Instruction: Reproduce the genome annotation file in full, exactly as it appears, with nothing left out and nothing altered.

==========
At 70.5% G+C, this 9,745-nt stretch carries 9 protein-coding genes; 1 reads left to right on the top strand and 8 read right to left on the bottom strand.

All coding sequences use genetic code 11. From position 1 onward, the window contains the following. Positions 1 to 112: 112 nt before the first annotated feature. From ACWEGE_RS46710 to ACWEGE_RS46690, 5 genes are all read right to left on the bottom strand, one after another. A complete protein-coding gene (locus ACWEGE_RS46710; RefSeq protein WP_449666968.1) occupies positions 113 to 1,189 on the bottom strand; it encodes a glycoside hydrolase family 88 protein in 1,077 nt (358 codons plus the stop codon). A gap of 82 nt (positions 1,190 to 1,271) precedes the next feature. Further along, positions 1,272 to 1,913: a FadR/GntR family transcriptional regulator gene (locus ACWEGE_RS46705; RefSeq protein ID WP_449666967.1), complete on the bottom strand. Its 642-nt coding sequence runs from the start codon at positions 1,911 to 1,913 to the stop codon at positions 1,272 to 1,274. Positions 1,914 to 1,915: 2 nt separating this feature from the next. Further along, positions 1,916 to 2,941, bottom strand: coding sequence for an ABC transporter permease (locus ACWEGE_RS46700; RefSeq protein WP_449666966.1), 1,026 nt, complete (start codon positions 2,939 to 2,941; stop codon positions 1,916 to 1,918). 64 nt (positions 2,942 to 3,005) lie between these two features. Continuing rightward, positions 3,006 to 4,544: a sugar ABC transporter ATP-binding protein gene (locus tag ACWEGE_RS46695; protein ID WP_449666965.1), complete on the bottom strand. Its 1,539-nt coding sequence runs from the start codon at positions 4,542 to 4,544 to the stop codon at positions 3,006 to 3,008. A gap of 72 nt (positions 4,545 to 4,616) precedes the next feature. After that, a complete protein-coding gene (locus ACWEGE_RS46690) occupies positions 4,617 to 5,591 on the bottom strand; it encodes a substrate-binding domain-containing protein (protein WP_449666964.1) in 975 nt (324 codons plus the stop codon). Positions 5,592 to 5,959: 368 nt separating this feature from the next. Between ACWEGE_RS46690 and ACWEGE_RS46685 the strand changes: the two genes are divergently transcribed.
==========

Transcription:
At 70.5% G+C, this 9,745-nt stretch carries 9 protein-coding genes; 1 reads left to right on the top strand and 8 read right to left on the bottom strand.

All coding sequences use genetic code 11. From position 1 onward, the window contains the following. Positions 1 to 112: 112 nt before the first annotated feature. From ACWEGE_RS46710 to ACWEGE_RS46690, 5 genes are all read right to left on the bottom strand, one after another. A complete protein-coding gene (locus ACWEGE_RS46710; RefSeq protein WP_449666968.1) occupies positions 113 to 1,189 on the bottom strand; it encodes a glycoside hydrolase family 88 protein in 1,077 nt (358 codons plus the stop codon). A gap of 82 nt (positions 1,190 to 1,271) precedes the next feature. Further along, positions 1,272 to 1,913: a FadR/GntR family transcriptional regulator gene (locus ACWEGE_RS46705; RefSeq protein ID WP_449666967.1), complete on the bottom strand. Its 642-nt coding sequence runs from the start codon at positions 1,911 to 1,913 to the stop codon at positions 1,272 to 1,274. Positions 1,914 to 1,915: 2 nt separating this feature from the next. Further along, positions 1,916 to 2,941, bottom strand: coding sequence for an ABC transporter permease (locus ACWEGE_RS46700; RefSeq protein WP_449666966.1), 1,026 nt, complete (start codon positions 2,939 to 2,941; stop codon positions 1,916 to 1,918). 64 nt (positions 2,942 to 3,005) lie between these two features. Continuing rightward, positions 3,006 to 4,544: a sugar ABC transporter ATP-binding protein gene (locus tag ACWEGE_RS46695; protein ID WP_449666965.1), complete on the bottom strand. Its 1,539-nt coding sequence runs from the start codon at positions 4,542 to 4,544 to the stop codon at positions 3,006 to 3,008. A gap of 72 nt (positions 4,545 to 4,616) precedes the next feature. After that, a complete protein-coding gene (locus ACWEGE_RS46690) occupies positions 4,617 to 5,591 on the bottom strand; it encodes a substrate-binding domain-containing protein (protein WP_449666964.1) in 975 nt (324 codons plus the stop codon). Positions 5,592 to 5,959: 368 nt separating this feature from the next. Between ACWEGE_RS46690 and ACWEGE_RS46685 the strand changes: the two genes are divergently transcribed.